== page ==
In state academic standards, world history gets lost in translation
A new report released today by the Thomas B. Fordham Institute finds that at a time of rapid globalization, most states don’t even try to provide young Americans with a solid grounding in world history.
Renowned historian and foreign policy expert Walter Russell Mead, the Henry A. Kissinger senior fellow for U.S. foreign policy at the Council on Foreign Relations, conducted this first ever review of states’ academic standards for K-12 world history—the blueprints that outline what students are expected to know in a given subject. Fully two-thirds of states earn a “D” or an “F,” while only eight (California, Massachusetts, Virginia, Indiana, Georgia, New York, Minnesota, and South Carolina) earn an “A.” Complete state grades, in rank order, can be found in Table 1.
“At a time when the United States faces threats and competitors around the globe, and when our children’s future is more entangled than ever with world developments, our schools ought not treat world history so casually,” said Institute president Chester E. Finn, Jr. “Nations that once were little more than curiosities to most Americans have transformed themselves into places of vital interest and concern. No one can be considered adequately prepared for life in the 21st century unless they understand the history and culture of the world’s major civilizations. The National Geographic Society recently reported that students don’t think learning about the world is all that important. Sadly, state officials don’t seem to think so, either. It’s as if Americans were wearing blinders—and happy about it.”
Mead finds that only a handful of states require students to pass a world history test to graduate or get promoted to the next grade. Given educators’ preoccupation with subjects tested under the No Child Left Behind Act, this only increases the chances that world history will be “narrowed” out of the curriculum.
“A working knowledge of world history is socially, politically, economically, and culturally indispensable for young Americans,” said Mead. “The failure of public schools to teach world history amounts to denying equal opportunity to our most vulnerable populations. Millions of low-income and minority students are being denied basic cultural and economic rights.”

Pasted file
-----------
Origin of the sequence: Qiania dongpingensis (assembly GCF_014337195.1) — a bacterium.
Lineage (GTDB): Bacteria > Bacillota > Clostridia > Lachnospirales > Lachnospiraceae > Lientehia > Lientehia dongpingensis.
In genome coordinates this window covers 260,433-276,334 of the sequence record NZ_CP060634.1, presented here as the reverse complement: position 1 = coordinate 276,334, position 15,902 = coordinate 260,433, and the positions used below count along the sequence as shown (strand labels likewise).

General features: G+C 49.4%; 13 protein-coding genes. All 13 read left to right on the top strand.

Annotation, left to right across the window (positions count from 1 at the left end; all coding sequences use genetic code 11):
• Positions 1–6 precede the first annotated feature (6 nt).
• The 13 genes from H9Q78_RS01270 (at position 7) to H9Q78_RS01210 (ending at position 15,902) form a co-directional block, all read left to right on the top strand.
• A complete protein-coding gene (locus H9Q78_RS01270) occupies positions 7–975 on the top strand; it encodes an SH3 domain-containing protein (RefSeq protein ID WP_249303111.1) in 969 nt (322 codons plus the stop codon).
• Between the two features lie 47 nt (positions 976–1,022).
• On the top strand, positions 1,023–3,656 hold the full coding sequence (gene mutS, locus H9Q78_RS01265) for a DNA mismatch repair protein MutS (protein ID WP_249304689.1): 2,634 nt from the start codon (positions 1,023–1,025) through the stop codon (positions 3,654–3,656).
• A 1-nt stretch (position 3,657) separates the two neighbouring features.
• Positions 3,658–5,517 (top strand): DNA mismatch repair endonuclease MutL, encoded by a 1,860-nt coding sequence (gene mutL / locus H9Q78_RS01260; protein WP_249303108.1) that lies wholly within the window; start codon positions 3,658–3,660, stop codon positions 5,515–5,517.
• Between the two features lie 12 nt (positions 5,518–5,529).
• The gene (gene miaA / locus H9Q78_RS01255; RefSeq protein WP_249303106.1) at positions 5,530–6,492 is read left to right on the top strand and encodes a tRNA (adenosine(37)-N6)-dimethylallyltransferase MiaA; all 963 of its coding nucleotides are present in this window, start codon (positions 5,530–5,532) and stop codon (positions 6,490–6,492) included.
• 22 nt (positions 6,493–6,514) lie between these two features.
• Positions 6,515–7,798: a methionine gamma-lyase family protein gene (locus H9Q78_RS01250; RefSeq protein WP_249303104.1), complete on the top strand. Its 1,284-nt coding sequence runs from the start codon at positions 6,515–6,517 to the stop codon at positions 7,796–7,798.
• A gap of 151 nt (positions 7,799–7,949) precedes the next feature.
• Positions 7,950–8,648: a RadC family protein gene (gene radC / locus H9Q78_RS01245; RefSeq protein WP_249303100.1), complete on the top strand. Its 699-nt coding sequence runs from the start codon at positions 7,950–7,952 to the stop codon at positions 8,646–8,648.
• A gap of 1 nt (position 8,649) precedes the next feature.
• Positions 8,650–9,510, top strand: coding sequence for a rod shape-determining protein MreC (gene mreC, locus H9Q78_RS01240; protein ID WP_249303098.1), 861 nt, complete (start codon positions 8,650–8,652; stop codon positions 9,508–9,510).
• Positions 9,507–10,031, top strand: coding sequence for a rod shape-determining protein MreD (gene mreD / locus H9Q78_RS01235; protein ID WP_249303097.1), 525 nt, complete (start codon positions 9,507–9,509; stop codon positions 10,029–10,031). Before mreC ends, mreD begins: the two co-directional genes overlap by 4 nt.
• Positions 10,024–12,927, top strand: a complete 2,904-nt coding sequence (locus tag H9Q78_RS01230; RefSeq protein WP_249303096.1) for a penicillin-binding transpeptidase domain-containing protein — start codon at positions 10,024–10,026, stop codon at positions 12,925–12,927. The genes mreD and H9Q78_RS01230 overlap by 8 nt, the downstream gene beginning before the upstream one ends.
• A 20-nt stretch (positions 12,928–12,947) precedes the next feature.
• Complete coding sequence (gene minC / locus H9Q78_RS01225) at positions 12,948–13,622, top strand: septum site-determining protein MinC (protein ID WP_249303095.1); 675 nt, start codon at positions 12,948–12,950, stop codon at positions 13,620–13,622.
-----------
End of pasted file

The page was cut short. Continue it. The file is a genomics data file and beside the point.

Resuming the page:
Several problems were ubiquitous in the standards of poorly performing states:
¨ Little or no historical content;
¨ Alternatively, so much content that teachers couldn’t possibly begin to cover it all;
¨ An excessive focus on modern European history and neglect of significant non-Western cultures in Latin America and Asia;
¨ Alternatively, an extreme multiculturalism that treats all nations and cultures as equally significant;
¨ Standards that are buried in the murky non-subject of “social studies.”
¨ Standards that provide students with no logical timeline, relying instead on trendy “themes” without regard to the story of history.
Mead notes that states get their lowest marks for their coverage of Latin America. (See Tables 2 and 3 attached.) Only 9 states directly reference Simon Bolivar, perhaps the most well-known figure in Latin American history. And only 6 states make mention of famed explorer Hernando Cortez.
“At a time when we’re in the middle of a great national debate about how to assimilate the massive influx of immigrants from Latin America, it’s unconscionable that the states would consider a student well-educated without knowing much of anything about the history of this region,” said Mead. “Today’s students will be critical players in working out terms of accommodation and assimilation between Latin-American culture and Anglo-American culture. They desperately need a firm grounding in the history of our hemisphere.”
One Bright Spot: World History Exams
Mead also reviewed three major world history exams: the Advanced Placement (AP), the SAT II, and the New York Regents exam. In 2005, more than 64,000 students took the AP World History exam, and a stunning 220,000-plus took the New York Regents Exam in World History. (Some 15,000 took the SAT II World History test in 2004.) While the AP exam is the best, all three tests earned an “A” rating.
“National exams in world history can and should put pressure on the states to get their heads out of the sand and produce sound world history standards,” said Finn. “The number of young people taking these exams is soaring, and they deserve the chance to do well on them. States could go far toward improving their world-history standards if they modeled them on the syllabi of exams like these.”
States can take several actions to improve their world history standards, including:
¨ Follow the lead of high-scoring states, using the A-rated standards as a model;
¨ Emphasize the importance of world history by requiring students to pass a test in the subject to graduate, and/or hold schools accountable for their pupils’ performance in the subject; and
¨ Build the state’s high-school world history program around the excellent Advanced Placement syllabus in this subject.
Complete state and exam reviews, as well as the full text of the report, can be found at http://www.edexcellence.net. For more information about the report or its findings, please contact Jennifer Leischer, Communications Manager, at 202-223-5452 or via email at firstname.lastname@example.org.
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